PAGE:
For long time Heart and Soul readers, my uncle may be a familiar character, as I have written about him a number of times. For those new to Heart and Soul, Uncle Dave was a man who went to great lengths to stay connected to me and my children after my father (his brother) vanished from our lives. He was also the man who, throughout his life, provided me with a true and valuable role model as a faithful marriage partner, an always-caring parent, and a visionary career person.

In short, he was more father than uncle.

When my cousin first called with the news of her father’s passing I was saddened, but not surprised. It had been 3 years since my uncle’s unreliable memory and questionable health forced the trade of his independent lifestyle for the security of a senior care facility. And though he dreamed of attending his grandchildren’s college graduations and one day dancing at their weddings, when we last spoke he intuitively acknowledged playing out the final innings of his life.

As my family and I headed to Virginia for his memorial service, I thought a lot about my uncle’s place in my life and his role in our family. In review, each memory provided a treasured moment always made better by his caring presence.

Yet upon our arrival in his hometown of Radford, a number of local and regional front-page news stories reminded me that my uncle was a man who made a difference in the lives of many, outside our family.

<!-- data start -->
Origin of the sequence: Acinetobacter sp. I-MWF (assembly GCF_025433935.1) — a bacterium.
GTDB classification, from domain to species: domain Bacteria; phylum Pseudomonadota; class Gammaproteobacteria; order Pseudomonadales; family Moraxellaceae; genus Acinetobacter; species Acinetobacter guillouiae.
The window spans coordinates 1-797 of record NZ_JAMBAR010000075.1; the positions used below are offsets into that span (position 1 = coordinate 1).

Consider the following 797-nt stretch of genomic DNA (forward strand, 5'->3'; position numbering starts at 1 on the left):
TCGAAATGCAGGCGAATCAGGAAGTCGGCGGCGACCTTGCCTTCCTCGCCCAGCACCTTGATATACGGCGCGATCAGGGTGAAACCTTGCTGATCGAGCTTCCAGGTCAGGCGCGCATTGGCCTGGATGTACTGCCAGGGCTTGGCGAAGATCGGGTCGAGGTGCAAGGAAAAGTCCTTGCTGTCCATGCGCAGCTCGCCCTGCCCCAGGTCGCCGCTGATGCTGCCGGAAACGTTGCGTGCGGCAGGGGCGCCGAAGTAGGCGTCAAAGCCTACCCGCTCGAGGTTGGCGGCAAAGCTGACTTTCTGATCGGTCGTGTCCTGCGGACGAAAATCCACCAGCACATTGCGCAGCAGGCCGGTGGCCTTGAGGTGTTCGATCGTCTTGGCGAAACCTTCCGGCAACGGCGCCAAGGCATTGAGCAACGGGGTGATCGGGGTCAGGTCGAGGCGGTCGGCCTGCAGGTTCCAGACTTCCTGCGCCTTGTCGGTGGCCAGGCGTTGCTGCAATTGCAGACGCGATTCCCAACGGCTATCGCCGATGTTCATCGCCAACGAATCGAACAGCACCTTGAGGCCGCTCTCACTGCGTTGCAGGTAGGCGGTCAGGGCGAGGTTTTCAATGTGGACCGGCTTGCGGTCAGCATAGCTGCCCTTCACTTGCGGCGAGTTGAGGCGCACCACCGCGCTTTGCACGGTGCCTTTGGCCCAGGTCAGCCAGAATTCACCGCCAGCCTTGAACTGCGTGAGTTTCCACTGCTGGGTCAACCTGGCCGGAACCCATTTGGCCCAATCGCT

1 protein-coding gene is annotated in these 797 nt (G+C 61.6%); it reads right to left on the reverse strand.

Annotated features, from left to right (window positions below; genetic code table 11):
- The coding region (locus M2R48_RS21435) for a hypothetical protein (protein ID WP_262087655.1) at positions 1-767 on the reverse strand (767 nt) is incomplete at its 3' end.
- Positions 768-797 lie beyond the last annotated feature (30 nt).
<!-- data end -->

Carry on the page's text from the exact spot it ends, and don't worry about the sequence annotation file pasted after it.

Uncle Dave was the Radford Recreation and Parks Director for twenty seven years and a part time Radford recreation employee for the twenty years following his 1978 "retirement." During that time, Uncle Dave pushed and pulled the small southern town’s rec program to a level of excellence that made it a recognized and honored statewide prototype.

He also diligently hammered away for a number of years at naysayers and non supporters of his dream to create a town park. His vision included playgrounds, picnic shelters, bike and jogging paths and a swimming pool, all set alongside the New River floodlands in downtown Radford. When my determined uncle ultimately won his park battle, he was rewarded for his civic vision by Radford town fathers as they officially named the land, B. David Bisset Park, in his honor.

Considering my uncle’s prominent role in the community, I expected his memorial service to be filled to overflowing with men, women, and young adults whose lives were touched and influenced by this wonderful man’s caring ways. However, as it turned out, only several dozen residents attended.

I was somewhat puzzled and a little frustrated that the people of Radford didn’t make a greater effort to recognize this man who had given more than half of his 86 years to their community. But then I began to recall the previous day, before my uncle’s memorial service, when our family set off on our own pilgrimage to Bisset Park.

As we turned onto the park’s entranceway, we were immediately halted by a long line of cars waiting to gain entry into the recreational grounds. As we slowly made our way into the park, we were surrounded by men, women and children of all ages, walking, biking, jogging, boating, playing on the slides and swings, picnicking under the protective shelters---fully enjoying every element of the park, just as my Uncle Dave envisioned. Ultimately, I realized that by enjoying Bisset Park, the people of Radford were paying their own form of tribute to this special man, not just for a few hours at his memorial service, but every single day, 365 days a year.

And I also came to the undeniable conclusion that, knowing my uncle, their homage was exactly what he would have wanted and most enjoyed.